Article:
Have you noticed your Twitter follower count decreasing on Twitter Analytics.

Don’t worry if you have. You aren’t alone. In one round of Twitter account culls in July, President Donald trump lost 340,000 followers, the New York Times lost 732,000 and President Barack Obama lost around 3 million.

We read the culling of accounts as Twitter’s attempt at stricter self-regulation.

Serious questions have been raised about the powerful role that social media plays in democratic elections and issues of national security, with politicians in Europe and the United States much stricter rules if the situation does not improve.

Other tech giants like Facebook and Google have made similar attempts to combat the spread of disinformation and destabilising forces within society, but no internet company made seismic changes so far.

Twitter Follower Cull

The most recent round of Twitter suspensions was targeted at accounts that had ‘previously been suspended for abusive behaviour’ or were ‘evading a previous suspension’.

It isn’t entirely clear how Twitter plans to identify users that are subverting the suspension process, but TechCrunch writer Sarah Perez posits that they may be using technology from their recently acquired anti-abuse firm Smyte.

This is the latest round of suspensions used by Twitter to combat disinformation, bots and abuse.

The new focus on averting harm on the platform follows accusations of Russian meddling in the electoral victories of Donald Trump in the US and the Leave campaign in Britain, using platforms like Twitter and Facebook.

In the United States, a group of senators including John McCain called for new legislation to compel social media companies to report on political advertising and to hold social media companies to the same rules as traditional media companies.

In Europe, it has been reported that the EU plans to impose fines on companies if terrorist content is not deleted within in an hour of posting.

While Facebook has made subtle changes to its algorithm and launched a campaign to save its public image (which has backfired somewhat in parts of the UK), Twitter has focused on aggressively suspending fake unsavoury accounts.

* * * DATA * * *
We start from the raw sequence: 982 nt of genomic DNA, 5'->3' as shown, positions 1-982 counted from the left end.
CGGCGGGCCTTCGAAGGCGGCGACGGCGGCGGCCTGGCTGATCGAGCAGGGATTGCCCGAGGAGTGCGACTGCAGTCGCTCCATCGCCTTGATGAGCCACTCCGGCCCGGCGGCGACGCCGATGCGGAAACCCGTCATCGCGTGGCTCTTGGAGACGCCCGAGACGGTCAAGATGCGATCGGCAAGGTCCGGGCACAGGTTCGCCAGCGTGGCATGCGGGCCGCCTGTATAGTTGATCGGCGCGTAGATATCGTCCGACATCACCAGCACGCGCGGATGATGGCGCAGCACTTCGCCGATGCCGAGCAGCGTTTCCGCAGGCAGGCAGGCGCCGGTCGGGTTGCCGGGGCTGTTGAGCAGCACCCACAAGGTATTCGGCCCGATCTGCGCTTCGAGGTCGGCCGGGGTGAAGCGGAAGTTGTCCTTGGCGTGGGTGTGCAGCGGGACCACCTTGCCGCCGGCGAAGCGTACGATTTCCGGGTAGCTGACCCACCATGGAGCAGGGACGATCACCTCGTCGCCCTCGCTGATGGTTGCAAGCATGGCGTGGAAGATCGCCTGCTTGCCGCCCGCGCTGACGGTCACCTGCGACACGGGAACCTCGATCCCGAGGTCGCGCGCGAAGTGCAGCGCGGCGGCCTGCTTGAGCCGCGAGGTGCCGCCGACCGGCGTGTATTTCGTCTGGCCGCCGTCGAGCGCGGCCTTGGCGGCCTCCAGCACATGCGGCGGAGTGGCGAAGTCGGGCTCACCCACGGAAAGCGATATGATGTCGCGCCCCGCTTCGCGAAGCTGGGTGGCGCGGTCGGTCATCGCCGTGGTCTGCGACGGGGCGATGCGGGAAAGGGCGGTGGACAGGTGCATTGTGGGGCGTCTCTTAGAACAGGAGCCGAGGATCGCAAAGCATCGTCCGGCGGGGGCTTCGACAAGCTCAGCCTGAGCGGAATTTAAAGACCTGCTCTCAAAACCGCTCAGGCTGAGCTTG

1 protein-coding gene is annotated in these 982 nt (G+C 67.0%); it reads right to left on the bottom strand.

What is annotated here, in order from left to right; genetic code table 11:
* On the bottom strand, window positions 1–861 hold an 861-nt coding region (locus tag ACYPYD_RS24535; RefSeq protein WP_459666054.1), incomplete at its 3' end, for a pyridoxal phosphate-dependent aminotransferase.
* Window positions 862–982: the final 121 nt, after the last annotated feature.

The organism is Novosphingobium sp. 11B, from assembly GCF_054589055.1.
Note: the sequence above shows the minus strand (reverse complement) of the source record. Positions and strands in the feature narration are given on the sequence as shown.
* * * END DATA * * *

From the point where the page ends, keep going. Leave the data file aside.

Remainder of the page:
Keeping Up with The Joneses

The Washington Post said last month that Twitter had suspended as many as 70 million accounts between may and June, and was continuing at the same pace in July.

In the past, there has been a sense that Twitter is shaky when it comes to combating abuse and dealing out strict enforcement decisions.

This sense came out again this month when Twitter did not react to a developing situation involving controversial InfoWars host Alex Jones.

In early August, Facebook, YouTube, Spotify and Apple banned Jones’s accounts and products from their various services after media backlash against him promoting violence and hate speech.

Twitter, however, did not react immediately.

“We know that’s hard for many but the reason is simple: he hasn’t violated our rules,” Twitter CEO Jack Dorsey said at the time. “We’ll enforce if he does. And we’ll continue to promote a healthy conversational environment by ensuring tweets aren’t artificially amplified.”

He said this despite several news organisations and personalities pointing out Tweets of Jones that did appear to break Twitter’s rules.

Eventually, Twitter put Jones on a kind of ‘timeout’, suspending him for one week in a ‘read-only’ mode after he tweeted a link to a video calling for supporters to get their ‘battle rifles’ ready.

The InfoWars Twitter account was also suspended a day after Jones’s personal account.